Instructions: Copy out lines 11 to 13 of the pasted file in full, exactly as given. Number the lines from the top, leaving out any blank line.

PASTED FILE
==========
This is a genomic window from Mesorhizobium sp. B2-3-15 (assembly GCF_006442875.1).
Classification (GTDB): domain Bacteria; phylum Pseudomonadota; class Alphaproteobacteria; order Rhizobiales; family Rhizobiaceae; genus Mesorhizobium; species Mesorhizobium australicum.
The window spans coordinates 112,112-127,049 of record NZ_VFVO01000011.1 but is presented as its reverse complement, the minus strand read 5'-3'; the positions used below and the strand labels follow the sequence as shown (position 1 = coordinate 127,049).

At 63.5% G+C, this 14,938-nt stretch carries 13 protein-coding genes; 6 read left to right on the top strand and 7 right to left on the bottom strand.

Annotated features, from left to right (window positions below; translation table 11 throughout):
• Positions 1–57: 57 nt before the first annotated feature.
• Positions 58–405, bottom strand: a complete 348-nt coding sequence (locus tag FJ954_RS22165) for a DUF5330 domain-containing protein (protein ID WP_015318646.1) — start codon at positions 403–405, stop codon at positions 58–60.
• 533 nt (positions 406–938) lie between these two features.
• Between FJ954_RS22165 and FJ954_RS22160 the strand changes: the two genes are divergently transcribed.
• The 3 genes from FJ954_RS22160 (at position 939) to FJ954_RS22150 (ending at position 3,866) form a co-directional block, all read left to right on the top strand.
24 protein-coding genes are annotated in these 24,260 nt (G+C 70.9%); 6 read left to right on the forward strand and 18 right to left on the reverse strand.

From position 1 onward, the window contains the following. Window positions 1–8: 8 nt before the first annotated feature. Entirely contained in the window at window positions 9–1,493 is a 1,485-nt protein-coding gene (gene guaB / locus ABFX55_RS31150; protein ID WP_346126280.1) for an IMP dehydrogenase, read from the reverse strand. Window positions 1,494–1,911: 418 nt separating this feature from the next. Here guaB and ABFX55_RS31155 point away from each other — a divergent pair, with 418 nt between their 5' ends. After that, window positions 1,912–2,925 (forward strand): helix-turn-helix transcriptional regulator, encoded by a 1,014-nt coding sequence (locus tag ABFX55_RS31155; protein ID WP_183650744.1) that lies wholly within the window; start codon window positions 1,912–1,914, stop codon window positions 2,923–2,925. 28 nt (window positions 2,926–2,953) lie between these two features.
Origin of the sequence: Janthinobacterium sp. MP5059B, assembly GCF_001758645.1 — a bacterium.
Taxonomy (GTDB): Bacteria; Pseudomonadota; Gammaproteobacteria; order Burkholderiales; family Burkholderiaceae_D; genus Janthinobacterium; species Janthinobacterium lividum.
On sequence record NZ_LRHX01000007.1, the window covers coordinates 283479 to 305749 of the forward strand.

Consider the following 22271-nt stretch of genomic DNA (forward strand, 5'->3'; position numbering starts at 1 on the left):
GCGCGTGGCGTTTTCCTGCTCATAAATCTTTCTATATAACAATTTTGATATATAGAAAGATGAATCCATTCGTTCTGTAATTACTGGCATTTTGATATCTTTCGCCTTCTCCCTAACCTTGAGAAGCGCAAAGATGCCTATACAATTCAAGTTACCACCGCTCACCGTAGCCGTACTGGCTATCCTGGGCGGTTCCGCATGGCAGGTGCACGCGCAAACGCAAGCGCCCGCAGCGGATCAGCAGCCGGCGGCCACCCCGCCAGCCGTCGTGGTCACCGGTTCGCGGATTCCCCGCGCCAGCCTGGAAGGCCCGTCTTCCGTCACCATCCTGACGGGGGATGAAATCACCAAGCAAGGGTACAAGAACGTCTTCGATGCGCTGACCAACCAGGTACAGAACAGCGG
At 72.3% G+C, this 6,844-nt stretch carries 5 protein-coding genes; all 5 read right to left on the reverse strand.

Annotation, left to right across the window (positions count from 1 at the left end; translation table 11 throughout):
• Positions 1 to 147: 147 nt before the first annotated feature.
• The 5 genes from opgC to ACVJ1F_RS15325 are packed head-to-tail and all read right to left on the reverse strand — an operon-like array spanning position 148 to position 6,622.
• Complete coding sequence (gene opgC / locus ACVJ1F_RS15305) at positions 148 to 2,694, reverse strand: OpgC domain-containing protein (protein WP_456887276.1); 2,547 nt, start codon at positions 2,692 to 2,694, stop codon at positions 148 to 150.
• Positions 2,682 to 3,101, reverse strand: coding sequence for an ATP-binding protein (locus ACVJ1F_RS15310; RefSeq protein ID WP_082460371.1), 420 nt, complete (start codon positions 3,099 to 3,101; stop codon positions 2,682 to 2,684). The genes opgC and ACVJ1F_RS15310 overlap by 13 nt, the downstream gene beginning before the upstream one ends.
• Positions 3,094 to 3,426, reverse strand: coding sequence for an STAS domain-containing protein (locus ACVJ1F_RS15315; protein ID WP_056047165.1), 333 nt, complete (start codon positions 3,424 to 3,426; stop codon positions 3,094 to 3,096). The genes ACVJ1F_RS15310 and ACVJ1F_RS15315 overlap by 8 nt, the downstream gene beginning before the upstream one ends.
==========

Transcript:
24 protein-coding genes are annotated in these 24,260 nt (G+C 70.9%); 6 read left to right on the forward strand and 18 right to left on the reverse strand.

From position 1 onward, the window contains the following. Window positions 1–8: 8 nt before the first annotated feature. Entirely contained in the window at window positions 9–1,493 is a 1,485-nt protein-coding gene (gene guaB / locus ABFX55_RS31150; protein ID WP_346126280.1) for an IMP dehydrogenase, read from the reverse strand. Window positions 1,494–1,911: 418 nt separating this feature from the next. Here guaB and ABFX55_RS31155 point away from each other — a divergent pair, with 418 nt between their 5' ends. After that, window positions 1,912–2,925 (forward strand): helix-turn-helix transcriptional regulator, encoded by a 1,014-nt coding sequence (locus tag ABFX55_RS31155; protein ID WP_183650744.1) that lies wholly within the window; start codon window positions 1,912–1,914, stop codon window positions 2,923–2,925. 28 nt (window positions 2,926–2,953) lie between these two features.
Origin of the sequence: Janthinobacterium sp. MP5059B, assembly GCF_001758645.1 — a bacterium.